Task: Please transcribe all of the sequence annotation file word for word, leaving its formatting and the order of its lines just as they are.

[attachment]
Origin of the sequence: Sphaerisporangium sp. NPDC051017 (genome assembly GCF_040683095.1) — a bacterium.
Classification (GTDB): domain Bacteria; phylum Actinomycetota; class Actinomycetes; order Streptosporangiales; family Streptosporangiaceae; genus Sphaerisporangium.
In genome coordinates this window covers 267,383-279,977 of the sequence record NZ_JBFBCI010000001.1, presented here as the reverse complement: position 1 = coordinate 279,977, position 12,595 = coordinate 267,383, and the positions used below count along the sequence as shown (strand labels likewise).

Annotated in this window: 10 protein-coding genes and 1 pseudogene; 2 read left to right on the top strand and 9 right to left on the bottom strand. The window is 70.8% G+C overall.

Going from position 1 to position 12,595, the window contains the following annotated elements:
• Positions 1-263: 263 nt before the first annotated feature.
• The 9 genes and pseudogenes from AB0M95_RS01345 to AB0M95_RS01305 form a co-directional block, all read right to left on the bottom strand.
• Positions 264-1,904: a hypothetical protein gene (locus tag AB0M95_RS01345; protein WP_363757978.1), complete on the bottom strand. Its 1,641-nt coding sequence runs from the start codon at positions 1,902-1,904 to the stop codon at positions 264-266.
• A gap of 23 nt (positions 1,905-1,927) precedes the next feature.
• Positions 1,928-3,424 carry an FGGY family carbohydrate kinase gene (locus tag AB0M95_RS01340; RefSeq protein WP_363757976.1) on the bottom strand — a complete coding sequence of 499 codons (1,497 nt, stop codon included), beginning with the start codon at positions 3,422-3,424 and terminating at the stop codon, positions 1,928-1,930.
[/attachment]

Origin of the sequence: Sphaerisporangium sp. NPDC051017 (genome assembly GCF_040683095.1) — a bacterium.
Classification (GTDB): domain Bacteria; phylum Actinomycetota; class Actinomycetes; order Streptosporangiales; family Streptosporangiaceae; genus Sphaerisporangium.
In genome coordinates this window covers 267,383-279,977 of the sequence record NZ_JBFBCI010000001.1, presented here as the reverse complement: position 1 = coordinate 279,977, position 12,595 = coordinate 267,383, and the positions used below count along the sequence as shown (strand labels likewise).

Annotated in this window: 10 protein-coding genes and 1 pseudogene; 2 read left to right on the top strand and 9 right to left on the bottom strand. The window is 70.8% G+C overall.

Going from position 1 to position 12,595, the window contains the following annotated elements:
• Positions 1-263: 263 nt before the first annotated feature.
• The 9 genes and pseudogenes from AB0M95_RS01345 to AB0M95_RS01305 form a co-directional block, all read right to left on the bottom strand.
• Positions 264-1,904: a hypothetical protein gene (locus tag AB0M95_RS01345; protein WP_363757978.1), complete on the bottom strand. Its 1,641-nt coding sequence runs from the start codon at positions 1,902-1,904 to the stop codon at positions 264-266.
• A gap of 23 nt (positions 1,905-1,927) precedes the next feature.
• Positions 1,928-3,424 carry an FGGY family carbohydrate kinase gene (locus tag AB0M95_RS01340; RefSeq protein WP_363757976.1) on the bottom strand — a complete coding sequence of 499 codons (1,497 nt, stop codon included), beginning with the start codon at positions 3,422-3,424 and terminating at the stop codon, positions 1,928-1,930.